For those who may not know, Bauer offers three families of hockey sticks that feature different flex profiles that cater to different styles of play. Contrary to popular belief, the player’s position does not determine which Bauer stick they will benefit most from. Rather it is their shooting style that should determine whether one is a Supreme, Nexus or Vapor player. With that being said, let’s take a look at the Bauer Vapor Sticks first.
Back in 2012, Bauer launched the Nexus 1000 hockey stick to offer an intermediary flex profile to sit between the Bauer Supreme and the Bauer Vapor stick lines. Two years later, the Bauer Nexus 8000 Sticks hit the market. Before we break it down, let’s take a look at the new design.
Similar to the Nexus 1000, the Bauer Nexus 8000 features a predominantly blacked out design. Though, this year’s model features a blue pattern on the handle.
The game of hockey has greatly evolved over the past 10 years and so have hockey sticks. Back in the day, choosing the right stick to you came down to which brand had your curve. These days, kick points are a big highlighting feature to consider when making a purchase so we will be discussing which type of a player should choose low-kick’s and which type of a player should choose mid-kick’s. For those who might not know yet, the kick point of a hockey stick is the location on the shaft that flexes most. Traditionally, hockey sticks had a mid kick point because the shaft had a constant stiffness rating from top to bottom (i.e. wood hockey sticks) but now with advances in composite materials, engineers can stiffen certain places on a hockey stick as well as soften certain parts of the carbon fiber to direct the stick in the desired location to flex. Mid kick hockey sticks flex near dead center between the top of the shaft and the heel of the blade where as low kick hockey sticks flex closer to the heel of the blade rather than the center point of the shaft.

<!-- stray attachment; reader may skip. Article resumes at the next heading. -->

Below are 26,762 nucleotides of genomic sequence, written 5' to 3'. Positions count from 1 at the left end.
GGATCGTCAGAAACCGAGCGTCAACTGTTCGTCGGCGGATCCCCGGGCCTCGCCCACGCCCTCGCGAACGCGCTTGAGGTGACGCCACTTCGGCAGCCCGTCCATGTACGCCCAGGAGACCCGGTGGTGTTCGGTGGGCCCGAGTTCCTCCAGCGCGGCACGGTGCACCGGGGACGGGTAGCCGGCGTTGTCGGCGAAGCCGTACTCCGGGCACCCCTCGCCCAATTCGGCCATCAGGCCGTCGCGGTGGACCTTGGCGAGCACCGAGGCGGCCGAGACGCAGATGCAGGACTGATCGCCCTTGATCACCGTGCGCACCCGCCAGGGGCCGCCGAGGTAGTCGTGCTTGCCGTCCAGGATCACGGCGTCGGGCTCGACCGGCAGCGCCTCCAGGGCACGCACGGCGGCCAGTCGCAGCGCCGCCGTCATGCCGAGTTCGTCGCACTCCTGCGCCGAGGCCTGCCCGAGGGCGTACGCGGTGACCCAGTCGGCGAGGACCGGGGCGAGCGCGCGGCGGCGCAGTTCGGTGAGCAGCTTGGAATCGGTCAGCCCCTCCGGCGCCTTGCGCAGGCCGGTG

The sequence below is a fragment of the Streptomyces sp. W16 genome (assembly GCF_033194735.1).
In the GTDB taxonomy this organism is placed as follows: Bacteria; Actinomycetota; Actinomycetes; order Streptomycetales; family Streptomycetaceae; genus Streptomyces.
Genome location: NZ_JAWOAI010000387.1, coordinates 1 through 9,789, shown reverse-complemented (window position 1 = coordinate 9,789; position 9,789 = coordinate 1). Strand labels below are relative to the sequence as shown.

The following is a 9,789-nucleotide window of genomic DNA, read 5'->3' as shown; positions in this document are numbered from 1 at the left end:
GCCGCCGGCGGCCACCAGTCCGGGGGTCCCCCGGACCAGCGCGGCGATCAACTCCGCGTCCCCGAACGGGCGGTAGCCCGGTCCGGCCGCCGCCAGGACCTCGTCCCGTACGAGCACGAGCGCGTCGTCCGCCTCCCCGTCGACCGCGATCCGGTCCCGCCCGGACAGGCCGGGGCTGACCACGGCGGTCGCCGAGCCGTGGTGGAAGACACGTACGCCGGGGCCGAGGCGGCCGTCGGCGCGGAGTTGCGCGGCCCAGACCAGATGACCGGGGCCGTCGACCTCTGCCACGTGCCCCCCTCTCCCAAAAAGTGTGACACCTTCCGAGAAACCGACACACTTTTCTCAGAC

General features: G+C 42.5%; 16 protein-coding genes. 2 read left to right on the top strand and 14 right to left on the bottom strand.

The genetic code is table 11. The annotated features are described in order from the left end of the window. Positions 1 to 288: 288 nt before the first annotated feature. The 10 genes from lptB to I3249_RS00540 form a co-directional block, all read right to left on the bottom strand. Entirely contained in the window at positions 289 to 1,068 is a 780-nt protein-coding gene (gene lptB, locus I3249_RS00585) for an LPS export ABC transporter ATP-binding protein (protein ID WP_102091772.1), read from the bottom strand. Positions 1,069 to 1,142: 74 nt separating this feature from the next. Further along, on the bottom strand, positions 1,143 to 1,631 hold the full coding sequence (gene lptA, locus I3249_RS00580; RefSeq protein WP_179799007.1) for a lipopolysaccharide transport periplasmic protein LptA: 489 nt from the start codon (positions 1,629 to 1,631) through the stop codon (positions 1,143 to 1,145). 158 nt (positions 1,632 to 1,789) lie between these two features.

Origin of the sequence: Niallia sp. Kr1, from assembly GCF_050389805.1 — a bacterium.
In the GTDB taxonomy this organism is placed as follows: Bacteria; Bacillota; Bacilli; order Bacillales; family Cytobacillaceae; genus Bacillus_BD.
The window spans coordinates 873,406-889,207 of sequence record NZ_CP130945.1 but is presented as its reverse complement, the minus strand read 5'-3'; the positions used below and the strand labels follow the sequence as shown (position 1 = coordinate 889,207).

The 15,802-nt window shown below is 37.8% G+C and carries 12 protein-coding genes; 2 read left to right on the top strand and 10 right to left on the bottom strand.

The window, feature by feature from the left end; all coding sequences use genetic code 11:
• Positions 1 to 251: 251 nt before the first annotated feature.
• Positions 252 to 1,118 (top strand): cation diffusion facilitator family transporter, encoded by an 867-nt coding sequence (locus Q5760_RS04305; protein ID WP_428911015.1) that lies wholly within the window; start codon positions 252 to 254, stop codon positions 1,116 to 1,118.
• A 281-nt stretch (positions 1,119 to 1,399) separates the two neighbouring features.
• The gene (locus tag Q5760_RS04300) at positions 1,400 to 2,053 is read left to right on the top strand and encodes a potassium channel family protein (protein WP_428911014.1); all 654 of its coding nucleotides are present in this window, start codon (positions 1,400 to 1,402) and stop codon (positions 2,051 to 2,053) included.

The Reebok RibCor hockey stick is definitely unique because it’s the first pre-loaded hockey stick ever constructed. This means that the fibers are already in tension, creating optimal energy transfer into every shot. This concept may seem a little strange and perhaps because the typical notion is that all sticks are already “pre-loaded”?
Reebok designed the RibCor sticks with a geometric mold that already places the fibers in tension, allowing players to maximize each shot. Therefore, players can quickly release a shot that is backed by some fast-action pop. The pure fiber one-piece construction eliminates any overlapping material in the lower shaft and reduces overall weight. This offers a more consistent energy transfer providing a maximum shot release. The RibCor shot technology has been used in the NHL for quite some time now, making it game proven and ready.